The original plates used to illustrate various 19th century editions of the renowned Cocks & Féret Bordeaux et Ses Vins guide go on sale in Paris later this month.
The set of 588 copper plates will be auctioned by Artcurial in Paris on 18 December. Cocks & Féret’s guide is often referred to as ‘the Bible of Bordeaux’ and is considered to be the most comprehensive volume on Bordeaux and its vineyards.
The individual copper plates, made between 1850 and 1908, have pre-sale estimates of €150-2500. The whole collection is expected to fetch €300,000.
Laurie Matheson from auctioneers Artcurial, told decanter.com that initial interest “has been huge. The Féret guides revealed the past glory of Bordeaux. We’re selling the memoirs of Bordeaux. ‘We’re expecting all sorts of bidders – from people who own castles, and historians, to wine producers and collectors. It’s French viticultural history.”
Bordeaux et Ses Vins was created by Charles Cocks and Michel-Édouard Féret in 1846, which was published under the name Bordeaux, its Wines and the Claret Country. It was translated into French in 1850 and published as the first edition of Bordeaux et Ses Vins.
It is regarded as the classic reference work on Bordeaux wines, and is to date considered the most comprehensive information source on Bordeaux wineries.
Jean-Baptiste Féret founded the publishing house La Librairie Féret in Bordeaux in 1812, which became Féret et fils in 1841. In 1846 Michel-Édouard Féret approached Charles Cocks, an English schoolmaster and wine enthusiast living in Bordeaux since 1840, to publish a directory of wine aimed at his compatriots.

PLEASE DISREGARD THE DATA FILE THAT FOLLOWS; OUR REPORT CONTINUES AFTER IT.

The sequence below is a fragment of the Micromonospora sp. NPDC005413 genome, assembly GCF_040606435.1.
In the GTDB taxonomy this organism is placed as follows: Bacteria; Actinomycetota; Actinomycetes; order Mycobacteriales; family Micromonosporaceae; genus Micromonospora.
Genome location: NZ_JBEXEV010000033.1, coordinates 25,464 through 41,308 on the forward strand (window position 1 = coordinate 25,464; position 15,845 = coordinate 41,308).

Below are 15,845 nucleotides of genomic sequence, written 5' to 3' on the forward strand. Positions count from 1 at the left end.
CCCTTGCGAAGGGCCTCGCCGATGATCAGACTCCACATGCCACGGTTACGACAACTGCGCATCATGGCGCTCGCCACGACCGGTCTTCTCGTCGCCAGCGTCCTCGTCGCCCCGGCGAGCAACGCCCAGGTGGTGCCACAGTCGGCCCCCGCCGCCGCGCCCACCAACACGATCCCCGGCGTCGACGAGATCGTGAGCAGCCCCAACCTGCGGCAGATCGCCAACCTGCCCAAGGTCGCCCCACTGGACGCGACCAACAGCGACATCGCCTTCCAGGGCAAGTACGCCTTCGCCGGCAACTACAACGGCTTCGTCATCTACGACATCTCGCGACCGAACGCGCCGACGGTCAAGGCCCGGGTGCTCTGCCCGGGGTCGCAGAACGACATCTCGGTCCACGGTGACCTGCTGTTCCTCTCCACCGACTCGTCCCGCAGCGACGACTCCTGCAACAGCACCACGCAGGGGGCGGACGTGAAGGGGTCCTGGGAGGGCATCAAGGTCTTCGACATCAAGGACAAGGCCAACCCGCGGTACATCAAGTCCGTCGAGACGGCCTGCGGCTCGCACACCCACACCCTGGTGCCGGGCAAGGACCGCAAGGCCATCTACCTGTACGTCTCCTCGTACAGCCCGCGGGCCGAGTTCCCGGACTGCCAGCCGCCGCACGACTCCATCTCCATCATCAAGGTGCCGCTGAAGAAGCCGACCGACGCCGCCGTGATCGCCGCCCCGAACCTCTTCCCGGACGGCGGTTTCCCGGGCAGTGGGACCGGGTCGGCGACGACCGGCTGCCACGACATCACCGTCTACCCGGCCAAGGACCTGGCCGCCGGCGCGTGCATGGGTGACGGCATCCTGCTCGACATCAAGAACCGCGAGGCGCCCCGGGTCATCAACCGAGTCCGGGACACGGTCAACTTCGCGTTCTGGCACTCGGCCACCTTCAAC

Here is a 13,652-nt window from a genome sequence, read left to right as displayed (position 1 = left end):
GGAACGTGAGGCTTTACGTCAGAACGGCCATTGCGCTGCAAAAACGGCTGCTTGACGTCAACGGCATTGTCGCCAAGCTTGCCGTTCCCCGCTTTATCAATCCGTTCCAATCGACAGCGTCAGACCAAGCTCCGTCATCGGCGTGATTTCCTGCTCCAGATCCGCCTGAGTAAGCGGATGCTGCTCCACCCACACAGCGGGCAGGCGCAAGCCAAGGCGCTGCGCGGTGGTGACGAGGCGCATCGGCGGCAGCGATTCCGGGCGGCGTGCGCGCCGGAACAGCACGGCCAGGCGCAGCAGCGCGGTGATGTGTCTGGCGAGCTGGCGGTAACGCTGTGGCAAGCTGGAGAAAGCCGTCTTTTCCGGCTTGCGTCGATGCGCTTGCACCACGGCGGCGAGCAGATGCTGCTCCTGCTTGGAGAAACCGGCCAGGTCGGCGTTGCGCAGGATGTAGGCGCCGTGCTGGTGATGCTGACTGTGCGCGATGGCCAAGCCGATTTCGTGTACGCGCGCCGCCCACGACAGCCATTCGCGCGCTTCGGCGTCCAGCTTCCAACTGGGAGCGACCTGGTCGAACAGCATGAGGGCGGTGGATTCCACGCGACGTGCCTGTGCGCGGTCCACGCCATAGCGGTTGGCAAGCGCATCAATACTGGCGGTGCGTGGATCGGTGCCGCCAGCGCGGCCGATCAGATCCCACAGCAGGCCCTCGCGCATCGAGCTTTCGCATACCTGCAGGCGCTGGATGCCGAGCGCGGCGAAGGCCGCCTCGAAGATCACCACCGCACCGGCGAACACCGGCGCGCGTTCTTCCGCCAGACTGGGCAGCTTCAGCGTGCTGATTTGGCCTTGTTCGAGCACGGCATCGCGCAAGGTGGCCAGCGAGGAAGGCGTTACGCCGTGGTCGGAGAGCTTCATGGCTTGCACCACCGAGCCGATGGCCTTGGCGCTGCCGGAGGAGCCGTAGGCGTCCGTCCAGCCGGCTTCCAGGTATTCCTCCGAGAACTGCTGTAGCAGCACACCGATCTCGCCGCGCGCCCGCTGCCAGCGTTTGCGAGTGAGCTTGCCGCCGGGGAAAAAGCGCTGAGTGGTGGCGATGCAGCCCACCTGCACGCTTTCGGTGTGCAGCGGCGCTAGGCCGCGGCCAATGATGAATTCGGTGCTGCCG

Charles Cocks died in 1854, while the second edition, Bordeaux et Ses Vins 2ème édition, appeared in 1868, and the succession of publications provide a useful historical record of the evolution of different properties’ and districts’ reputations.
Revisions are published to date, usually referred to as “Le Féret”, most recently with the 2007 edition of Bordeaux et ses Vins 18ème édition. The publishing house has a wonderful array of titles and can be found at www.editions-feret.fr.
The 1846 edition is dedicated to Monsieur le Comte T Ductatel, Minister of the Interior and owner of Chateau Lagrange in Saint Julien.
It is stuffed with interesting information and has chapters on the best species of vines (red and white) to grow in Bordeaux, the wine making process and the best vineyards in Bordeaux – often with snippets on the small properties and villages.
I find it fascinating when reading the descriptions of the wines from regions back then and being able to compare them to those of today . . .
“Saint Estephe produces a great quantity of good wines of a flavour somewhat different from that of the produce from other good communes: they are light, agreeable, flavoury, highly perfumed and may be bottled at the end of three or four years.”
The list of recommended grape varieties includes some that I have never heard of and others that are charming synonyms of grapes that are allowed in the blend for Bordeaux today. Pied de Perdix (partridge’s foot) for example is none other than Malbec and Carmenet is actually Cabernet Franc.
However I have never heard of the Cioutat grape which according to Cocks & Féret is a grape that is remarkable only in respect of its parsley shaped leaves.
Cocks & Féret also produced a classification of Bordeaux wine nearly a decade before the Classification of 1855, assessing Châteaux Lafite, Latour, Margaux and Haut-Brion as First Growths.
The Second Growths were Chateaux Mouton, Léoville (present day Léoville-Las Cases, Léoville-Poyferré and Léoville Barton) Rauzan (present day Rauzan-Ségla and Rauzan-Gassies), Durfort, Gruaud-Larose, Lascombes and Gorse (present day Brane-Cantenac). It does not seem that much has changed in over 150 years!